Industry Leaders Focus on ‘Disruptors’ Changing the Industry at IREM SoCal Conference


IREM-SoCal-PanelThe Orange County chapter of the Institute of Real Estate Management (IREM) hosted its 27th-annual Southern California Real Estate Conference and Trade Show on May 11 at the Hilton of Orange County in Costa Mesa. The one-day event welcomed a capacity crowd of nearly 300 property management professionals and industry vendors.

Highlighting the event were two educational sessions providing a mid-year economic forecast by Dr. Mira Farka of California State University Fullerton, as well as a sector-specific panel focusing on disruption in the marketplace.

Moderated by George Meyer, Vice President of Operations for Irvine Company, “Working Through Change” featured a panel of executives representing the retail, office, industrial and multifamily sectors. Panelists, including Coreland President Chris Hite, Granite Properties Managing Director Tom Miller, Goodman National Director of Asset Management Mike Kent, and Equity Residential Executive Vice President Barry Altshuler, focused on market trends and business strategies to navigate ‘disruptors’ we face professionally and personally.

“When we started this discussion we framed it as ‘disruption’ because disruption is more than ‘change.’ A disruptor is something that fundamentally alters the way things are done, and this is what many factors our forcing us to do today,” shared Altshuler.

As one of the “most disrupted sectors,” Meyer asked Hite to begin the discussion with an overview of challenges in the retail marketplace.

IREM-SoCal-Panel_2“Yes, the internet, among other factors, has indeed created disruption in the marketplace. As an industry we are actively trying to figure out what is a healthy tenant mix for brick-and-mortar destinations. However, you see new strategies every day from retailers trying hard to keep the customer engaged. Walmart is a prime example, having recently announced that it would start discounting merchandise bought online and picked up in store, incrementally increasing sales value. Seems like a no-brainer and I’m not sure why it took so long.”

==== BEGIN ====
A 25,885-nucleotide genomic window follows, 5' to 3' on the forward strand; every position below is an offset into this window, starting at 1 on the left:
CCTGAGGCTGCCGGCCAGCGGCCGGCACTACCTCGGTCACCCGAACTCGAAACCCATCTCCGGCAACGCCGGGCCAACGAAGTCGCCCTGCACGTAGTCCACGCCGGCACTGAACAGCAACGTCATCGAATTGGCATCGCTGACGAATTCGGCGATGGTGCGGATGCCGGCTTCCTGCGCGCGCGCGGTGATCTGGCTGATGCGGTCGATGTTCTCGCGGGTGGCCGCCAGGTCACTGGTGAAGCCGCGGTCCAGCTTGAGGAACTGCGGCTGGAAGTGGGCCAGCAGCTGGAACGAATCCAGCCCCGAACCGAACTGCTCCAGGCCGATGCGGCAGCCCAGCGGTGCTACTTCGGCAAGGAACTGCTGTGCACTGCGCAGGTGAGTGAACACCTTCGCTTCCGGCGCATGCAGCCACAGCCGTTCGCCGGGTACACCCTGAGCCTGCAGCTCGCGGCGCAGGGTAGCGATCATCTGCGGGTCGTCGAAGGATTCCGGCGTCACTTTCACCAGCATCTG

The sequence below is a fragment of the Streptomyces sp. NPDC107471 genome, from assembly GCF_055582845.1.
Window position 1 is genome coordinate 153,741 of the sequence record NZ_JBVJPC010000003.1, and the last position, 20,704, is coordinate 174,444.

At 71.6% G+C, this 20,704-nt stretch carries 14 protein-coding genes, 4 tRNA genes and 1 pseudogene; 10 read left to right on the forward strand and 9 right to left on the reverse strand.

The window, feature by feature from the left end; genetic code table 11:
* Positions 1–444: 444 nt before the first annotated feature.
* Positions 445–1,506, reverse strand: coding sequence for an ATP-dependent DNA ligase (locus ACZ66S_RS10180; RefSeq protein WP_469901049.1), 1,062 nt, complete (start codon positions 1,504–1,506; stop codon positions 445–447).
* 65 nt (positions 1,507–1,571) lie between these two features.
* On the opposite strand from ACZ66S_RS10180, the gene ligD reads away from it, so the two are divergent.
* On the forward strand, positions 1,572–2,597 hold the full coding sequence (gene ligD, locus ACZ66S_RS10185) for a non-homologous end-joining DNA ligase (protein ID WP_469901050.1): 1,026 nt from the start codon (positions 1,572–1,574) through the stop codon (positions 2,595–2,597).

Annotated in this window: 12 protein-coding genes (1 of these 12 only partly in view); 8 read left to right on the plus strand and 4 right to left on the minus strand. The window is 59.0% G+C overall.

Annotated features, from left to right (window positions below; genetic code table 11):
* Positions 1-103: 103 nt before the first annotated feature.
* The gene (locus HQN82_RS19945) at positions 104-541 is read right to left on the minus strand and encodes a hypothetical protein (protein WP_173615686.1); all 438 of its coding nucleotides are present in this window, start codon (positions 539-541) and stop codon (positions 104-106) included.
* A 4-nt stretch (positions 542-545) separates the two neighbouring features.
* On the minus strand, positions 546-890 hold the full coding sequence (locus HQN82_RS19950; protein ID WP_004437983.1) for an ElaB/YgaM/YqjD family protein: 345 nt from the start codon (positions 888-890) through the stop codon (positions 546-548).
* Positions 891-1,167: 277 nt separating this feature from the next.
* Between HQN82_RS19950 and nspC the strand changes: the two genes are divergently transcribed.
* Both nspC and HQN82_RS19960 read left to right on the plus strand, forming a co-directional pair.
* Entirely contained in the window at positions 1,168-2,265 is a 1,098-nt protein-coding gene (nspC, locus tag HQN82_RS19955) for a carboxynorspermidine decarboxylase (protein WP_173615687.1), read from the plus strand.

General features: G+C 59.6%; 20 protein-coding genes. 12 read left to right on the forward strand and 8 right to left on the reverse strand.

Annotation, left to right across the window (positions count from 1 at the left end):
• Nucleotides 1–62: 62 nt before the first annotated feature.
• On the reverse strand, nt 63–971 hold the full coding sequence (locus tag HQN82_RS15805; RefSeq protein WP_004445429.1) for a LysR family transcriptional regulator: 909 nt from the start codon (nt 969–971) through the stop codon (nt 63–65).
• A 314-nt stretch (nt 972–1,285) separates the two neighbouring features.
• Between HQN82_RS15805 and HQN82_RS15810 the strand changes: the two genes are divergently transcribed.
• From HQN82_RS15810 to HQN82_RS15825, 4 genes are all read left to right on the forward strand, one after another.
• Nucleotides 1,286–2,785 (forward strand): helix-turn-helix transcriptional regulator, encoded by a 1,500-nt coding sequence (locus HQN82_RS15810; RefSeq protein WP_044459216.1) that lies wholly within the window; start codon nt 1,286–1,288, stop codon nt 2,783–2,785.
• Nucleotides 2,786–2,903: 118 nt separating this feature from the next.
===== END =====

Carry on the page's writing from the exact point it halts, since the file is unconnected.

“Industrial ‘box’ tenants are equally challenged with trying to keep up with technology. We have clients preparing for the day a blimp serves as the next warehouse, drones as delivery service and driverless trucks transporting goods. We must be evaluating how these change will affect all segments of our business,” shared Kent.

California legislation and its impact on small business was also a significant part of the discussion. Panelists urged the industry to stay informed and involved regarding issues such as split roll taxes, stringent rent control, minimum wage increases and large gasoline taxes.

“We have incredible talent, technology, transportation and diversity in this state,” commented Miller. “There is a lot of entrepreneurship, and entrepreneurialism supports small business. We have to protect that.”

While discussing various distruptors, including drones, Uber/Lyft, driverless cars, Airbnb and online retailing among others, Meyer concluded the discussion by asking if any of these should be cause to “freak out.”

Hite began by sharing: “The real estate industry has always been slow to respond to change, but I also think it’s because fundamentally (property management) jobs are not about apps – they are about people. Our jobs are not to collect data, but to look beyond the numbers and figure out what they mean. Be encouraged that there is a role for you and retail, for example, is not dead… it’s just changing.”

“One of the best investments you can make is when you make what you have better,” said Altshuler. “No matter the disruptor, you must stay educated to be able to pivot. Today’s Airbnb will be something else tomorrow. You have to learn to deal with disruptors and figure out how to work with them.”

For more information on the conference, visit:

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